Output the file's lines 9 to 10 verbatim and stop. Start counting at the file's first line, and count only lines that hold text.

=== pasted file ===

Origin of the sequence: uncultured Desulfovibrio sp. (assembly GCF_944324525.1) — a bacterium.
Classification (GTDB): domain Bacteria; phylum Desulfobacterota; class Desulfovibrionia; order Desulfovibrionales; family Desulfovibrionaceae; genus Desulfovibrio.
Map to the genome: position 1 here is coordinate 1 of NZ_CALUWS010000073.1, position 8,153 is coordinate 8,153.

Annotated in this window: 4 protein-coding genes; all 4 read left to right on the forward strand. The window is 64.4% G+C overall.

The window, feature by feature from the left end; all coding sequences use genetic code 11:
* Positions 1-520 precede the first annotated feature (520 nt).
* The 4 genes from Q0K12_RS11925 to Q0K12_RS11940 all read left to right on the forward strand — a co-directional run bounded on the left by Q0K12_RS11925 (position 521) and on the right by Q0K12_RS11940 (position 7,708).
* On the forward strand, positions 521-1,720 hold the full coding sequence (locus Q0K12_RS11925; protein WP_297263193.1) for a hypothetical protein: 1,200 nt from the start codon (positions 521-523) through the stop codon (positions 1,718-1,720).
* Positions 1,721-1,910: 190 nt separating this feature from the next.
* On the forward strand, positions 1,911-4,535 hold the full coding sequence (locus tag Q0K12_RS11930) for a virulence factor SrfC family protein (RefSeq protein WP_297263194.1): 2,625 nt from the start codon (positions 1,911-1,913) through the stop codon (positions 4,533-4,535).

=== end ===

* Positions 1,721-1,910: 190 nt separating this feature from the next.
* On the forward strand, positions 1,911-4,535 hold the full coding sequence (locus tag Q0K12_RS11930) for a virulence factor SrfC family protein (RefSeq protein WP_297263194.1): 2,625 nt from the start codon (positions 1,911-1,913) through the stop codon (positions 4,533-4,535).